Trampled Under Foot

Trampled Under Foot
Wrong Side of the Blues


By Tony Del Rey
July 2011

You can bet the boys in marketing at the Vizz-Tone Label will be angling on the built-in “cool factor” attached to a trio of siblings calling themselves Trampled Under Foot (TUF) who’ve set out to carry the burden of suffering that the blues has always stood for through to the next generation with the release of Wrong Side of the Blues.

But shouldn’t we be inclined to dismiss the idea of the family unit chasing after the ghost of Robert Johnson as being just a tad gimmicky? Hardly. Turns out the Schnebelen kids are old hands at this game, hailing from a musical lineage that includes a mom and dad who remain active in the Kansas City blues scene to this day.

There seems little doubt that Ma and Pa Schnebelen schooled ‘em early and often in the hardscrabble ways of life on the road. In blues parlance it’s called “paying your dues,” a required course in scratching for the hard dollar in places where slappings, drinks in the face and bottles busted over people’s heads are mere occupational hazards.

Whatever form of weaponry the pool cues get fashioned into down at the Roundhouse on a Saturday night, TUF puts the material across in such a straight-ahead manner that one can’t help but conclude that the album was constructed for the express purpose of taking on and winning over a live audience.

The album’s no-nonsense production places considerable emphasis on guitar, bass and drum, yet the overall sound is somehow larger and more expansive than appears on its surface. The ebullient feeling that pervades Wrong Side’s up-tempo numbers such as, “Get It Straight,” “Have A Real Good Time” and “Just Tell Yourself” bubbles from the well-spring of sheer joy that these kids derive from performing this material.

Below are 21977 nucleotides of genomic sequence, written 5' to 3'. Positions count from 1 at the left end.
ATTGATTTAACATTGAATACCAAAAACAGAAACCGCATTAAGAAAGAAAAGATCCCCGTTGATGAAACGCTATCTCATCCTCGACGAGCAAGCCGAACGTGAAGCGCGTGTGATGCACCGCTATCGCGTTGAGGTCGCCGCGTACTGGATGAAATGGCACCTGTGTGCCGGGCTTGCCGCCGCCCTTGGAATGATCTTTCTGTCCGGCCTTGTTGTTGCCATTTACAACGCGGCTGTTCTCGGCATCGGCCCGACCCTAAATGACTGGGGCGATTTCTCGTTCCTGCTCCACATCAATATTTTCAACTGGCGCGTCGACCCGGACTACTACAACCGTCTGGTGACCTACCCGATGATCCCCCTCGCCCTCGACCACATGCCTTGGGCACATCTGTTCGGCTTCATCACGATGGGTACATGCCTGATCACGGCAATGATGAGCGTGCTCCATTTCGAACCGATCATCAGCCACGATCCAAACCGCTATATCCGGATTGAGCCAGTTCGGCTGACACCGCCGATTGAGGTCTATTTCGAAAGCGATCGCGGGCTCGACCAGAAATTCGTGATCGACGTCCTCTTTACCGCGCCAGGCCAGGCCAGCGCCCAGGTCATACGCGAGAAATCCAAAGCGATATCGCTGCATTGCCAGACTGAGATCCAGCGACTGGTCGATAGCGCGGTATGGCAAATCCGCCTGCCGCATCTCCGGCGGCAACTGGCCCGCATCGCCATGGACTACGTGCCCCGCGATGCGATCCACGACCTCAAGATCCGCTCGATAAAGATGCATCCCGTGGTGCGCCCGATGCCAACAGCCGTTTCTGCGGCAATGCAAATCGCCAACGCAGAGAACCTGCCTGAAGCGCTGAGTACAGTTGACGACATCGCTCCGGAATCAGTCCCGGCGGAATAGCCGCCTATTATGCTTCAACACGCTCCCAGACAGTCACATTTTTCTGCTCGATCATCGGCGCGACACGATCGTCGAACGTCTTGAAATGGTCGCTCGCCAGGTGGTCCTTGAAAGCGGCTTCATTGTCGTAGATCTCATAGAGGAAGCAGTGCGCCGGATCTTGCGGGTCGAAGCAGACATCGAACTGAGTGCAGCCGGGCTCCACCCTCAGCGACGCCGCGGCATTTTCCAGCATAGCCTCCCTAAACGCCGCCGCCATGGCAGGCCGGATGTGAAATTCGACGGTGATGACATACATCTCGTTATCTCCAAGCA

Oh, yeah, and a little help from famous friends doesn’t hurt, either. The slow-building ballad, “Goodbye,” rides over a regal organ arrangement provided by keyboard maestro, Mike Finnigan, while the foot stomp, “She’s Long, Tall and Gone,” gets special treatment from none other than Kim Wilson of Fabulous Thunderbirds fame on harmonica. Talk about your Hollywood A-list!

Yet the question remains, does hob-knobbing with stars actually provide TUF with anything other than the possibility of moving a few extra discs at their gigs or getting sporadic airplay on the local college station? The prospect of hitting radio gold appears unlikely in light of the fact that just about all of the tracks on Wrong Side of the Blues are built around traditional song structures and/or conventional blues melodies.

Only the album’s closer, a mid-tempo love song titled, “The Better Life,” trends toward more commercial fare. In terms of structure and arrangement, the song is a cut above everything that comes before it. Its hopeful verses and sweet-sounding refrains resonate with the same easy-on-the-ears style of blues playing that a big name act like Eric Clapton prefers to sing nowadays. I wish there was more of its stripe to be found here.

If the Schnebelen family coat of arms does in fact turn out to be a Stratocaster and a Les Paul crossed, then Trampled Under Foot has certainly done their progenitors proud with Wrong Side of the Blues. While the album leans perhaps a bit too heavily on fixed forms for my taste, the presence of a contemporary-sounding track such as “The Better Life” speaks volumes to the limitless potential of what this young band might accomplish in the future. It appears to be very much in front of them.

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